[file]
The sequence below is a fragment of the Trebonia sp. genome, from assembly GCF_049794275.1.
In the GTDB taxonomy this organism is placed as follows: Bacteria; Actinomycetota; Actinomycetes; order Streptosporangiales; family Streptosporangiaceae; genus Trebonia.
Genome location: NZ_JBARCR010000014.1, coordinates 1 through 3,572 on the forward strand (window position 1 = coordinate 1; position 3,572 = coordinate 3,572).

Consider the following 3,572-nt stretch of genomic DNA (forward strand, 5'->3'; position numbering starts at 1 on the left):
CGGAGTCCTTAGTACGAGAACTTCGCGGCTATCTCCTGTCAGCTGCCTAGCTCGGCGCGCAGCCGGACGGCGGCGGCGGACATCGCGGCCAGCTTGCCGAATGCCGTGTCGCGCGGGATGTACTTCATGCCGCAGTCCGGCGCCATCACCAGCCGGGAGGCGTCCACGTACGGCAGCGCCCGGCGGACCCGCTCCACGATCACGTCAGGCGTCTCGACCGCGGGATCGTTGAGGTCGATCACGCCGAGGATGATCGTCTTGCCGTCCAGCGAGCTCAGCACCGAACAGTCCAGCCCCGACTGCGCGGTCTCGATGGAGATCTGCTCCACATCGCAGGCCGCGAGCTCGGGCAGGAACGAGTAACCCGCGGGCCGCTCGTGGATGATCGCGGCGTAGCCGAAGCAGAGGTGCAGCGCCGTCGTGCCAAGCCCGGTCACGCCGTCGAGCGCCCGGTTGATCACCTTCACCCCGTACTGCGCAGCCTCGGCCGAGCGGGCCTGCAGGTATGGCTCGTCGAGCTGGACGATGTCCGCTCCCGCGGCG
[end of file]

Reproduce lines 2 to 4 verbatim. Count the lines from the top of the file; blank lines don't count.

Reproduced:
In the GTDB taxonomy this organism is placed as follows: Bacteria; Actinomycetota; Actinomycetes; order Streptosporangiales; family Streptosporangiaceae; genus Trebonia.
Genome location: NZ_JBARCR010000014.1, coordinates 1 through 3,572 on the forward strand (window position 1 = coordinate 1; position 3,572 = coordinate 3,572).

Consider the following 3,572-nt stretch of genomic DNA (forward strand, 5'->3'; position numbering starts at 1 on the left):